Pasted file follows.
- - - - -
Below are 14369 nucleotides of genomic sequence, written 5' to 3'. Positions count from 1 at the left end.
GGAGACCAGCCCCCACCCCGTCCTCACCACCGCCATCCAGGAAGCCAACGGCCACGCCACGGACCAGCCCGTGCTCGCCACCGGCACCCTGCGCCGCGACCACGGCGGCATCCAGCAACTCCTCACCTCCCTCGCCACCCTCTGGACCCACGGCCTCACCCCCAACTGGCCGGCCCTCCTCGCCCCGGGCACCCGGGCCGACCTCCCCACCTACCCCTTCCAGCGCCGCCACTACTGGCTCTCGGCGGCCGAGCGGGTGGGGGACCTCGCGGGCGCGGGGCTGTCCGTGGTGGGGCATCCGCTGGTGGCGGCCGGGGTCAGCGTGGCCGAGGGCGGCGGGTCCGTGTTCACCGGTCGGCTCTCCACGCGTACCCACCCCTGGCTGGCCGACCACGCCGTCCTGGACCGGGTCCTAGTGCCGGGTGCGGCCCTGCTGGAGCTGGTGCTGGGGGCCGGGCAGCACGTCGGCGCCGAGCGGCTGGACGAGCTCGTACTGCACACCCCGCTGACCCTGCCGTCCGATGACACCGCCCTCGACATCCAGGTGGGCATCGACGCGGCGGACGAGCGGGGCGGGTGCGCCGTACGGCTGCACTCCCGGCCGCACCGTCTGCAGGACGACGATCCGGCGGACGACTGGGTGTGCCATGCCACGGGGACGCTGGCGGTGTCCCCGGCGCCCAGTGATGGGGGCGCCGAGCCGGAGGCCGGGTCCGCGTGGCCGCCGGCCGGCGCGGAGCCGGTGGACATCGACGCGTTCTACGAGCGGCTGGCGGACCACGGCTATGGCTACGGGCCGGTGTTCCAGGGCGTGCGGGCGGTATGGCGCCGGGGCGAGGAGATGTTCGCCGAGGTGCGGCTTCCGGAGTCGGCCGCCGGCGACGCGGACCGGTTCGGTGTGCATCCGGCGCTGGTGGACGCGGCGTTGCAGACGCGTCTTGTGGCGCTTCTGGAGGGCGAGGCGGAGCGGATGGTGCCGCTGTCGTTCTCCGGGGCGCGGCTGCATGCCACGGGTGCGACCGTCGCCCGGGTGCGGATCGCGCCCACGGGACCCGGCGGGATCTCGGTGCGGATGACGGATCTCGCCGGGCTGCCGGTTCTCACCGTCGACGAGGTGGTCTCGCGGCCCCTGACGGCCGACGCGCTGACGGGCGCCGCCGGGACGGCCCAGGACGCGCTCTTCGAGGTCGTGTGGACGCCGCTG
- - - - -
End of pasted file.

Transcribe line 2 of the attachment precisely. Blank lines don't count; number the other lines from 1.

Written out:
GGAGACCAGCCCCCACCCCGTCCTCACCACCGCCATCCAGGAAGCCAACGGCCACGCCACGGACCAGCCCGTGCTCGCCACCGGCACCCTGCGCCGCGACCACGGCGGCATCCAGCAACTCCTCACCTCCCTCGCCACCCTCTGGACCCACGGCCTCACCCCCAACTGGCCGGCCCTCCTCGCCCCGGGCACCCGGGCCGACCTCCCCACCTACCCCTTCCAGCGCCGCCACTACTGGCTCTCGGCGGCCGAGCGGGTGGGGGACCTCGCGGGCGCGGGGCTGTCCGTGGTGGGGCATCCGCTGGTGGCGGCCGGGGTCAGCGTGGCCGAGGGCGGCGGGTCCGTGTTCACCGGTCGGCTCTCCACGCGTACCCACCCCTGGCTGGCCGACCACGCCGTCCTGGACCGGGTCCTAGTGCCGGGTGCGGCCCTGCTGGAGCTGGTGCTGGGGGCCGGGCAGCACGTCGGCGCCGAGCGGCTGGACGAGCTCGTACTGCACACCCCGCTGACCCTGCCGTCCGATGACACCGCCCTCGACATCCAGGTGGGCATCGACGCGGCGGACGAGCGGGGCGGGTGCGCCGTACGGCTGCACTCCCGGCCGCACCGTCTGCAGGACGACGATCCGGCGGACGACTGGGTGTGCCATGCCACGGGGACGCTGGCGGTGTCCCCGGCGCCCAGTGATGGGGGCGCCGAGCCGGAGGCCGGGTCCGCGTGGCCGCCGGCCGGCGCGGAGCCGGTGGACATCGACGCGTTCTACGAGCGGCTGGCGGACCACGGCTATGGCTACGGGCCGGTGTTCCAGGGCGTGCGGGCGGTATGGCGCCGGGGCGAGGAGATGTTCGCCGAGGTGCGGCTTCCGGAGTCGGCCGCCGGCGACGCGGACCGGTTCGGTGTGCATCCGGCGCTGGTGGACGCGGCGTTGCAGACGCGTCTTGTGGCGCTTCTGGAGGGCGAGGCGGAGCGGATGGTGCCGCTGTCGTTCTCCGGGGCGCGGCTGCATGCCACGGGTGCGACCGTCGCCCGGGTGCGGATCGCGCCCACGGGACCCGGCGGGATCTCGGTGCGGATGACGGATCTCGCCGGGCTGCCGGTTCTCACCGTCGACGAGGTGGTCTCGCGGCCCCTGACGGCCGACGCGCTGACGGGCGCCGCCGGGACGGCCCAGGACGCGCTCTTCGAGGTCGTGTGGACGCCGCTG